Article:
Enhanced CO2 Adsorption on Nitrogen-Doped Porous Carbons Derived from Commercial Phenolic Resin Energy Fuels (IF 3.091) Pub Date : 2018-01-09 Limin Yue, Linli Rao, Linlin Wang, Yan Sun, Zhenzhen Wu, Herbert DaCosta, Xin Hu
The CO2-capture potential of porous carbons that have been derived from phenolic resin and doped with nitrogen was assessed in this work. Using carbonized commercial phenolic resin as carbon precursors, a series of carbons have been synthesized using urea modification and KOH activation under different conditions. The activation temperature and mass ratio of KOH to precursor affected the CO2 uptake capacity. These phenolic-resin-derived carbons show high CO2 capture capacity, up to 4.61 mmol/g at 25 °C and 7.13 mmol/g at 0 °C under atmospheric pressure. The sample prepared under relatively mild conditions, i.e., activation temperature of 600 °C and mass KOH/precursor of 3, demonstrated the maximum CO2 uptake capacity under ambient conditions. A systematic study shows that the synergetic effects of narrow microporosity and nitrogen content determine the sorbents’ capability to capture CO2. In addition, the pore size and the narrow micropores’ distribution affect the CO2 adsorption capacity of this series of porous carbons. Moreover, these resin-derived carbons show other superior CO2 capture properties such as fast sorption kinetics, high CO2/N2 selectivity, moderate heat of adsorption, stable recyclability, and high dynamic CO2 capture capacity.
In Situ Analysis of Catalytic Effect of Calcium Nitrate on Shenmu Coal Pyrolysis with Pyrolysis Vacuum Ultraviolet Photoionization Mass Spectrometry Energy Fuels (IF 3.091) Pub Date : 2018-01-10 Zhou Yang, Gang Li, Lijun Jin, Jian Zhou, Jiaofei Wang, Yang Li, Haoquan Hu
To investigate the effect of calcium mineral on the product distribution of low rank coal pyrolysis, a Chinese subbituminous coal (Shenmu coal), and its additive samples with 5% and 10% calcium contents, were selected to study with a homemade pyrolysis vacuum ultraviolet photoionization mass spectrometry (Py-VUV-PIMS). In this system, secondary reactions of the pyrolysis products were generally inhibited because of in situ sampling, soft ionization, and high vacuum environment, which allowed the direct detection of the initial pyrolytic products. Most evolved compounds during temperature programmed heating from 30 to 650 °C were ionized by a VUV lamp (10.6 eV). The main products include five categories: alkenes, dienes, aromatics, phenols, and dihydroxy aromatics, which were formed via the homolytic scission of weak bonds in side chains and bridges between aromatic nuclei in coal structure. The calcium mineral additives can dramatically affect pyrolytic product distribution, especially oxygen-containing compounds. The main reason is that calcium mineral plays a catalytic role of deoxygenation, which prompted oxygen-containing compounds into corresponding aromatics, and resulted in the product of BTX levels increase significantly. The decrease of relative average molecular weight indicated the conversion of heavier components into lighter species, in terms of the observed m/z of the evolved gas components.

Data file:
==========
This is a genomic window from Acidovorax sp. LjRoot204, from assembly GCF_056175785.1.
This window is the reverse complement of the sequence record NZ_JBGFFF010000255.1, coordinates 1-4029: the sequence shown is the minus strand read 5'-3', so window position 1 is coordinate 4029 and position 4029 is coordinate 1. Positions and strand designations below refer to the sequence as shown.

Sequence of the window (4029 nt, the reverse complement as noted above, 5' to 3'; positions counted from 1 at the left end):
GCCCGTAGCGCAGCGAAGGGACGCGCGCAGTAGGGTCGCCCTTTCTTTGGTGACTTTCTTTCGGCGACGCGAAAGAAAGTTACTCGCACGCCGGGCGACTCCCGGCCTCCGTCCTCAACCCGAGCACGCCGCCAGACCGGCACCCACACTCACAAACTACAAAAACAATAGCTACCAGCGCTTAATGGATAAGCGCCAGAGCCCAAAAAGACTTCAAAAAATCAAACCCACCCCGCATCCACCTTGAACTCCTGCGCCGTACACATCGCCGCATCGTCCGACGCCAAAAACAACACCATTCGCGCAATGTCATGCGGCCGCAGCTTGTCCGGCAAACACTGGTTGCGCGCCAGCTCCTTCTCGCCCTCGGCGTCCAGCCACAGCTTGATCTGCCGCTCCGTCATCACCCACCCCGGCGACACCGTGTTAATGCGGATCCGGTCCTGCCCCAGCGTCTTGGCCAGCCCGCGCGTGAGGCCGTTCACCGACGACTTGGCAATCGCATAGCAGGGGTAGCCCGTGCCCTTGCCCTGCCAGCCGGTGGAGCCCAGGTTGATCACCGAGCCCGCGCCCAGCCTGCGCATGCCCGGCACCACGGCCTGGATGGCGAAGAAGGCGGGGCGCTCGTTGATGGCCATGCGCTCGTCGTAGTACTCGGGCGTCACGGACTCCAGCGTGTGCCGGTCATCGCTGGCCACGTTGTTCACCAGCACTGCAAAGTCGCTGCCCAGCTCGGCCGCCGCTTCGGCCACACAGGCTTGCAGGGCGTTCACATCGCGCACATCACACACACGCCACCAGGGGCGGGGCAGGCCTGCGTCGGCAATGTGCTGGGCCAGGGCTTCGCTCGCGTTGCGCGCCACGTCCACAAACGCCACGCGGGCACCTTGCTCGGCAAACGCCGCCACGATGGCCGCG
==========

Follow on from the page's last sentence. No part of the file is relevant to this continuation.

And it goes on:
DOSY-NMR AS AN ALTERNATIVE TECHNIQUE TO IMPROVE ASPHALTENES CHARACTERIZATION Energy Fuels (IF 3.091) Pub Date : 2018-01-10 Luiz Silvino Chinelatto Júnior, Sonia M. Cabral de Menezes, Hercílio de Angeli Honorato, Marcia Cristina Khalil de Oliveira, Luiz Carlos do C. Marques
An asphaltene sample from a Light Arabian crude oil was characterized using several analytical techniques such as TGA, NMR, FTIR and elemental analysis. The results showed that the sample has a high sulfur content, highly condensed aromatic compounds, and the average molecular structure is predominantly of continental/island type, but the presence of significant amount of methylene carbons in long alkyl chains is clear. A DOSY NMR experiment was carried out to detect the presence of asphaltene aggregates, evaluate their size and shed light on the presence of maltenic occluded species and entrained residual solvent. In the DOSY spectrum some sample signals were attributed to non-asphaltenic molecules showing that it is possible to achieve key features of the sample complexity in “one shot”.
Estimation of Static Dissipater Additives (SDA) in Aviation Turbine Fuels (ATF) using ASTM D 7524 and ASTM D2624; Observation, Precautions and Suggestion thereof. Energy Fuels (IF 3.091) Pub Date : 2018-01-10 Anil Yadav, Maya Chakradhar, Anju Chopra, Jayaraj Christopher, Gurpreet Singh Kapur
Static Dissipater Additives (SDA) is conductivity improver additives that are added to ATF to avoid sudden increase in conductivity that may occur during transfer/pumping of ATF. STADIS 450 has been used globally as the SDA in aviation jet A1. The dosage of SDA into jet fuels is very closely specified (1-3 ppm). Due to surface active nature, SDA dosage may deplete with time. The monitoring of concentration of SDA is very critical and is generally carried out using conductivity measurement as per ASTM D2624 or as per liquid chromatographic technique based ASTM D7524 method that provides for “Determination of Static Dissipater Additive (SDA) in Aviation turbine fuel using HPLC technique with UV detector in the range of 1 to 12 ppm”. In this work SDA blended ATF in range of 1 to 5 ppm have been analyzed for estimation of SDA using both HPLC based ASTM D7524 and conductivity measurement based ASTM D2624. This paper suggests precautions that need to be taken while using two methods. The work also recommends suggestions that can make the ASTM D 7524 findings more specific, precise and ensures better recoveries. While the initial procedure were adopted from ASTM D7524, multiple collections during cartridge extraction process and use of HPLC with Photodiode detector instead of UV detector bring down the detection level to 0.5 ppm SDA in ATF.